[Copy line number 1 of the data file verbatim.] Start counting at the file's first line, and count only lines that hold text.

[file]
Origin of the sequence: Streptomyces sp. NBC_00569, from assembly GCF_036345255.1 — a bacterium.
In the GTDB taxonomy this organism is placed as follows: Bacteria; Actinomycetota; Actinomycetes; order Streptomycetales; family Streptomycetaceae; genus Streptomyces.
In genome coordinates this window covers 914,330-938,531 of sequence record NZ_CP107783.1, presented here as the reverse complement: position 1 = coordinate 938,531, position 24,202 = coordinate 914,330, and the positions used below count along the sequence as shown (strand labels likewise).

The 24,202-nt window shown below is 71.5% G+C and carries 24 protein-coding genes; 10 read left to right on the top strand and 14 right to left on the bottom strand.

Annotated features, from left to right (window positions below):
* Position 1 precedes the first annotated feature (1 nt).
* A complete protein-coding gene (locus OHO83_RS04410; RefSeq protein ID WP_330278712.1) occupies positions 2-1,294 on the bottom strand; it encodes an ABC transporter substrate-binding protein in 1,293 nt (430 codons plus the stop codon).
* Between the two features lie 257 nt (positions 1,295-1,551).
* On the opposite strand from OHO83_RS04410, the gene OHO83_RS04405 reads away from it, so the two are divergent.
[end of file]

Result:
Origin of the sequence: Streptomyces sp. NBC_00569, from assembly GCF_036345255.1 — a bacterium.